I just read a short piece on how to study in groups. In it, the author made the point that, done correctly, it seems to help over 100% alone study.
She also admits that her parents were right to not let her join study groups in middle school; when she finally did join them in high school, they simply combined their mutual powers of procrastination.
Here we have the ‘group work debate’ in a nutshell. One side argues it will have many benefits, the other argues it doesn’t, and pupils learn less, the first argues the second simply wasn’t doing it right. Bring out the epicycles!
I expect that, at the time, the author was deeply unimpressed by their parents’ decision to insist that they study alone. After all, all their friends were allowed to study together, why can’t I?! Yet even the author admits later that their parents had it right.
For me, the following has been clear for a long time: there are obviously times when human being learns more from studying in groups, but getting that right takes such great effort and maturity that it will certainly more often than not go wrong. It’s not that one group of teachers aren’t ‘doing group work right,’ it’s that getting group work into anything that approximates a good learning environment on even rare occasions takes a herculean effort. From this it follows that we should naturally expect it to fail over time – successful group work represents an unstable point, requiring great effort to maintain, and desperate to sink back into procrastination and debates on the relative virtues of One Direction at any moment. This is all before considering whether, actually, the pupils would have covered more ground and retain the knowledge better over a longer period of time if they had worked alone – in most cases, cognitive psychology suggests that they would.
Like Ptolemy’s model of the universe, that resulted in an endless construction of epicycles on top of epicycles to make it work, perhaps the group work model becomes unworkable in its complexity because we have the wrong model: lone study is the best way to learn. Doesn’t sound very compelling; sounds a bit cold in fact. You can see why it’s easy to sell people on the warmer pedagogy of ‘togetherness,’ but if we are to be experts and professionals, do we not have a duty to the truth, rather than what we wish to be true?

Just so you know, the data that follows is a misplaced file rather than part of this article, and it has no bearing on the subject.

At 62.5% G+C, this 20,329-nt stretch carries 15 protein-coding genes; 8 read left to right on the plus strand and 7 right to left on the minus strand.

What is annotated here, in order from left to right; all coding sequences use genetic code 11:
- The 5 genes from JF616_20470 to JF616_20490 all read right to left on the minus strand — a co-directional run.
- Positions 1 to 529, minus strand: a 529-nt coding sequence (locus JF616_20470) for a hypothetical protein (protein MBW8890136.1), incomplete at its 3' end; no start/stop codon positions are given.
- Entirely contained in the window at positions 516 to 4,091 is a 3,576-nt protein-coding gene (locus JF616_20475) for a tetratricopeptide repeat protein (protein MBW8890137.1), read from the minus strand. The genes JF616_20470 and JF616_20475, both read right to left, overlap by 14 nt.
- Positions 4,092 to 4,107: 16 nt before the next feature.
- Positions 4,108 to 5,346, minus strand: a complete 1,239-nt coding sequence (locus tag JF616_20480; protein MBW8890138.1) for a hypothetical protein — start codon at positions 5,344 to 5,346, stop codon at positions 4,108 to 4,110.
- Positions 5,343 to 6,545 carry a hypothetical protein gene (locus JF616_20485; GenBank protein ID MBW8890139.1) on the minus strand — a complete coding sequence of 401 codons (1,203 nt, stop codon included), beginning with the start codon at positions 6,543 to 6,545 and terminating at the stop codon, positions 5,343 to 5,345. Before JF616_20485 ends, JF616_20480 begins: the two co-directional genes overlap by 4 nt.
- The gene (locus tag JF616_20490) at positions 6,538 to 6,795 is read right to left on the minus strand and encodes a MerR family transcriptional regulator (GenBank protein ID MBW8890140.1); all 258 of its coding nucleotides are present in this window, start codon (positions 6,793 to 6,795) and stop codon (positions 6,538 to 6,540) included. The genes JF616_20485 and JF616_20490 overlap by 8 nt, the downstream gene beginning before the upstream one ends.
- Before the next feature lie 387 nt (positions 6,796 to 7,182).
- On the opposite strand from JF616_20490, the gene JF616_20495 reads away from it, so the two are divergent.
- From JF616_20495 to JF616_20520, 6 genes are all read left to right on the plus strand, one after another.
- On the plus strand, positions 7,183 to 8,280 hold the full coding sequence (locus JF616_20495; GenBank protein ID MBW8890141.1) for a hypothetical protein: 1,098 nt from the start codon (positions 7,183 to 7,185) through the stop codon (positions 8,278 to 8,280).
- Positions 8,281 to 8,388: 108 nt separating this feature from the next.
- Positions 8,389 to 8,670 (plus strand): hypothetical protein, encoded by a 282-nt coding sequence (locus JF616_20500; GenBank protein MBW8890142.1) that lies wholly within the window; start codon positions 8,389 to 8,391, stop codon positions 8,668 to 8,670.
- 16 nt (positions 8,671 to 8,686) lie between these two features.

In the run up to the exams, I watched a Year 11 girl exemplify this. She poured an enormous amount of extra time into studying maths outside of school, coming to sessions outside normal hours and so forth. In the final week, with only days to go, and the unusual advantage of having only four pupils in the room to one teacher, she would ‘get to work,’ looking all determined, and then a few seconds later ask a question like “What would happen if we failed this exam?” or “How did last year do?” All things that were on her mind, all questions that weren’t going to help her achieve her goals. The other pupils had been working with solid focus, but were now instantly drawn in to her irrelevant conversation, rather than rebuking her and continuing with their own study.
The group unit is an unstable one when it is populated by people who are not yet mature. It is not the case that ‘practising working in groups’ will solve this, and how much time have we already wasted trying? How many futures have we hindered or wiped out because we liked the idea of group work, and the kids liked ‘working’ in groups, and there was the faintest whiff of ‘sometimes people learn better in groups’ in the air.
What if we had more consistent messaging on this? What if, like the parents in the article above, we recognised collectively the difficulties and pitfalls of group study and held a consistent line that said ‘no, not until you’re ready.’ Imagine if every time a pupil had asked ‘Can I work with X?’ they had been met with ‘Of course not! What a silly idea, you’ll only learn if you do the work yourself,’ instead of a mixed message from different teachers. How quickly would the idea of ‘learning better in groups’ evaporate in the face of such consistent messaging from education professionals…
Pupils hate it because it’s hard work. We need to love it, because hard work is what they need.